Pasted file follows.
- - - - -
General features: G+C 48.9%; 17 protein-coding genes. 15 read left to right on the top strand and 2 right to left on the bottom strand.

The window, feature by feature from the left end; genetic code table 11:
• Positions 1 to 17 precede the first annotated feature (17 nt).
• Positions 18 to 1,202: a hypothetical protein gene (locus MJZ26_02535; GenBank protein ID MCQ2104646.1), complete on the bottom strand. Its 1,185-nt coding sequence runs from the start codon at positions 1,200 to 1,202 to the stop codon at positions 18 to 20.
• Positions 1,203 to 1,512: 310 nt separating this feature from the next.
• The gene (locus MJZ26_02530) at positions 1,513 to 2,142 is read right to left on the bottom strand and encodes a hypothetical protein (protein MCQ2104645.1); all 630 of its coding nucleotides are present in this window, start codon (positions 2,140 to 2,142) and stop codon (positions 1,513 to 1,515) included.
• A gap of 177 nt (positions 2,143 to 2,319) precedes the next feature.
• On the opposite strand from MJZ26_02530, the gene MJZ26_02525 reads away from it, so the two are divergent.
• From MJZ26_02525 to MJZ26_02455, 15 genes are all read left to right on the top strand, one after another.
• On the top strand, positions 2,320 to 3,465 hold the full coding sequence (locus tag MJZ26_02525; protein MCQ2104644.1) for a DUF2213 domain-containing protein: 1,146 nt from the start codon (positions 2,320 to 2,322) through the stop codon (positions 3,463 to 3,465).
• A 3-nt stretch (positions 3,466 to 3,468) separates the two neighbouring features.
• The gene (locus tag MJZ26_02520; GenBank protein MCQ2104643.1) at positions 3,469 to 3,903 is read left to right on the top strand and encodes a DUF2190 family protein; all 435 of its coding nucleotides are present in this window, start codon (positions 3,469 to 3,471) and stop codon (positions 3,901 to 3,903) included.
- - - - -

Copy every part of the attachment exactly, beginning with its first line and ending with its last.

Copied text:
General features: G+C 48.9%; 17 protein-coding genes. 15 read left to right on the top strand and 2 right to left on the bottom strand.

The window, feature by feature from the left end; genetic code table 11:
• Positions 1 to 17 precede the first annotated feature (17 nt).
• Positions 18 to 1,202: a hypothetical protein gene (locus MJZ26_02535; GenBank protein ID MCQ2104646.1), complete on the bottom strand. Its 1,185-nt coding sequence runs from the start codon at positions 1,200 to 1,202 to the stop codon at positions 18 to 20.
• Positions 1,203 to 1,512: 310 nt separating this feature from the next.
• The gene (locus MJZ26_02530) at positions 1,513 to 2,142 is read right to left on the bottom strand and encodes a hypothetical protein (protein MCQ2104645.1); all 630 of its coding nucleotides are present in this window, start codon (positions 2,140 to 2,142) and stop codon (positions 1,513 to 1,515) included.
• A gap of 177 nt (positions 2,143 to 2,319) precedes the next feature.
• On the opposite strand from MJZ26_02530, the gene MJZ26_02525 reads away from it, so the two are divergent.
• From MJZ26_02525 to MJZ26_02455, 15 genes are all read left to right on the top strand, one after another.
• On the top strand, positions 2,320 to 3,465 hold the full coding sequence (locus tag MJZ26_02525; protein MCQ2104644.1) for a DUF2213 domain-containing protein: 1,146 nt from the start codon (positions 2,320 to 2,322) through the stop codon (positions 3,463 to 3,465).
• A 3-nt stretch (positions 3,466 to 3,468) separates the two neighbouring features.
• The gene (locus tag MJZ26_02520; GenBank protein MCQ2104643.1) at positions 3,469 to 3,903 is read left to right on the top strand and encodes a DUF2190 family protein; all 435 of its coding nucleotides are present in this window, start codon (positions 3,469 to 3,471) and stop codon (positions 3,901 to 3,903) included.